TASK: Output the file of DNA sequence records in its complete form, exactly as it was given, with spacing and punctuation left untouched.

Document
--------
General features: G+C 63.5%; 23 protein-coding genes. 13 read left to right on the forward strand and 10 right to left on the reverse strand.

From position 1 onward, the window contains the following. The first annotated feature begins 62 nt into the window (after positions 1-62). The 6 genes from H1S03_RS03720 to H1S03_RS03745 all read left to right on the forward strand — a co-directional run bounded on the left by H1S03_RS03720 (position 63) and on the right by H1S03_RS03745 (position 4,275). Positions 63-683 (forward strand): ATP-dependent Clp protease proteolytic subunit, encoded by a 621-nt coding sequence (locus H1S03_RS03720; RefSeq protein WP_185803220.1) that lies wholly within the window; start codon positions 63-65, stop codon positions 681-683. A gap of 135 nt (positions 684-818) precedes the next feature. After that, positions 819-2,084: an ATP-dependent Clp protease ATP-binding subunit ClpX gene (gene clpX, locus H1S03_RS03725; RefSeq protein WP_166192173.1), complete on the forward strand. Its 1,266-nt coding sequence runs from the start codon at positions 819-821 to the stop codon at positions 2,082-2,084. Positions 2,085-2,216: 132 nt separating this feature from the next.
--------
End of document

General features: G+C 63.5%; 23 protein-coding genes. 13 read left to right on the forward strand and 10 right to left on the reverse strand.

From position 1 onward, the window contains the following. The first annotated feature begins 62 nt into the window (after positions 1-62). The 6 genes from H1S03_RS03720 to H1S03_RS03745 all read left to right on the forward strand — a co-directional run bounded on the left by H1S03_RS03720 (position 63) and on the right by H1S03_RS03745 (position 4,275). Positions 63-683 (forward strand): ATP-dependent Clp protease proteolytic subunit, encoded by a 621-nt coding sequence (locus H1S03_RS03720; RefSeq protein WP_185803220.1) that lies wholly within the window; start codon positions 63-65, stop codon positions 681-683. A gap of 135 nt (positions 684-818) precedes the next feature. After that, positions 819-2,084: an ATP-dependent Clp protease ATP-binding subunit ClpX gene (gene clpX, locus H1S03_RS03725; RefSeq protein WP_166192173.1), complete on the forward strand. Its 1,266-nt coding sequence runs from the start codon at positions 819-821 to the stop codon at positions 2,082-2,084. Positions 2,085-2,216: 132 nt separating this feature from the next.